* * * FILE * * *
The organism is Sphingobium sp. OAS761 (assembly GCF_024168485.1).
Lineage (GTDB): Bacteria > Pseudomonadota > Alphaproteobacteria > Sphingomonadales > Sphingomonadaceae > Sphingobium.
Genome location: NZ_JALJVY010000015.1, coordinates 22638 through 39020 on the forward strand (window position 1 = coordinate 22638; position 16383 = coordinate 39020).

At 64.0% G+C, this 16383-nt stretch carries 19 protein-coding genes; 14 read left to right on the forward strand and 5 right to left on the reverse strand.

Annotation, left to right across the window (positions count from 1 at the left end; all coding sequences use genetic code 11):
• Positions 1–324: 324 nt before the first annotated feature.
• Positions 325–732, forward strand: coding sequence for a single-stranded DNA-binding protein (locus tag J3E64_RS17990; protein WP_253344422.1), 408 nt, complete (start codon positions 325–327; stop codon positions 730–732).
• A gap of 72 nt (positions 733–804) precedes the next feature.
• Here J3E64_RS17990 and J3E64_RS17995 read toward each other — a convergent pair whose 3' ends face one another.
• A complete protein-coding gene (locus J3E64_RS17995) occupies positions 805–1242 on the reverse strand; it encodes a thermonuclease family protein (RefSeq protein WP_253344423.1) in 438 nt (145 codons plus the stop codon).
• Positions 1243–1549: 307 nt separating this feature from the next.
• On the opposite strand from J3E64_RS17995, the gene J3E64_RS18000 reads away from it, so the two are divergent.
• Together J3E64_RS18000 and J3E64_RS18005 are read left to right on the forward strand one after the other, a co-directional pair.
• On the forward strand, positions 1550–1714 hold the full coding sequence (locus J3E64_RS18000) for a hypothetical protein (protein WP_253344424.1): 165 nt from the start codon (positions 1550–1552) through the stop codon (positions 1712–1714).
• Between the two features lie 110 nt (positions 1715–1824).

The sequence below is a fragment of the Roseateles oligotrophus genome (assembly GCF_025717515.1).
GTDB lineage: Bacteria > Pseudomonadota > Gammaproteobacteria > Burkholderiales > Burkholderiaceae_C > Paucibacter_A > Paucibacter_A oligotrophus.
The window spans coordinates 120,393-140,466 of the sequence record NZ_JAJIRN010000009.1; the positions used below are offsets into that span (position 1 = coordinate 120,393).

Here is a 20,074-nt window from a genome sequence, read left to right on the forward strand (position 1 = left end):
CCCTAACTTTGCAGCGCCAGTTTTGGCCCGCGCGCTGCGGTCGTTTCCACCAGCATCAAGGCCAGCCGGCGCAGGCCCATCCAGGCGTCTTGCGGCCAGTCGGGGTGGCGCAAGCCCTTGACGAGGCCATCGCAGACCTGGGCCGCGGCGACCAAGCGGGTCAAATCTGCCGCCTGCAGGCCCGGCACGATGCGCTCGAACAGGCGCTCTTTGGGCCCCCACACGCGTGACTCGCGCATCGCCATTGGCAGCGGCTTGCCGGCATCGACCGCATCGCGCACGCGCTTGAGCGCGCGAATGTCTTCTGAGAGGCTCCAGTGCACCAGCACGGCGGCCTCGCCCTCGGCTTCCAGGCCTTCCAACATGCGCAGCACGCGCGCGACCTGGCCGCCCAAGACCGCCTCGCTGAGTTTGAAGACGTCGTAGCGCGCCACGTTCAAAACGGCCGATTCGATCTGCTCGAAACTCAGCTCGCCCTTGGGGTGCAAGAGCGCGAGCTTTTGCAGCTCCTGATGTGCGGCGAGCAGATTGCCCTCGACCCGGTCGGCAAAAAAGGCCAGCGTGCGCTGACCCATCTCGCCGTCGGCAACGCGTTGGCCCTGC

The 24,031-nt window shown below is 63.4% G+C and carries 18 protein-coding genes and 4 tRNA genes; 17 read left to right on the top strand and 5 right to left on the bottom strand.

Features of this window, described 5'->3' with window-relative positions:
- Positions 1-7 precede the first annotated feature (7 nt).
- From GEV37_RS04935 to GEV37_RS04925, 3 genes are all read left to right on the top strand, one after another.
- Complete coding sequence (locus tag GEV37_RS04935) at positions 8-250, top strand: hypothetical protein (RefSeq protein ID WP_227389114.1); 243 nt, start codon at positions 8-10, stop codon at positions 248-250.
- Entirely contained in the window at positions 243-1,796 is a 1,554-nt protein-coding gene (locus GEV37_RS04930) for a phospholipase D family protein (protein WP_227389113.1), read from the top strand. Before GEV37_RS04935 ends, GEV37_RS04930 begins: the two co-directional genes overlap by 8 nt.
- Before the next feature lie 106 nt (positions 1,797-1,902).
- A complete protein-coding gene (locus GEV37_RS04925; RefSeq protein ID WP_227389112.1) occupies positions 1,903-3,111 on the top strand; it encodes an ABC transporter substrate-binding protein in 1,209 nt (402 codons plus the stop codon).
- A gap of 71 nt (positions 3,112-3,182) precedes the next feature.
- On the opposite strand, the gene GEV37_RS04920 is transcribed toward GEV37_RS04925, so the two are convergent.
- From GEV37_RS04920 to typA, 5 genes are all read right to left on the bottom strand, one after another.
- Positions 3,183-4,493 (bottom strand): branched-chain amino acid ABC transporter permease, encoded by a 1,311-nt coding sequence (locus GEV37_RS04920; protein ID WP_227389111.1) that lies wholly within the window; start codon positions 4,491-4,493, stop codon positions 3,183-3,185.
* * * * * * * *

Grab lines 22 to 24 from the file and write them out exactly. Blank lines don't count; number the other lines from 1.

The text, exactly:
Features of this window, described 5'->3' with window-relative positions:
- Positions 1-7 precede the first annotated feature (7 nt).
- From GEV37_RS04935 to GEV37_RS04925, 3 genes are all read left to right on the top strand, one after another.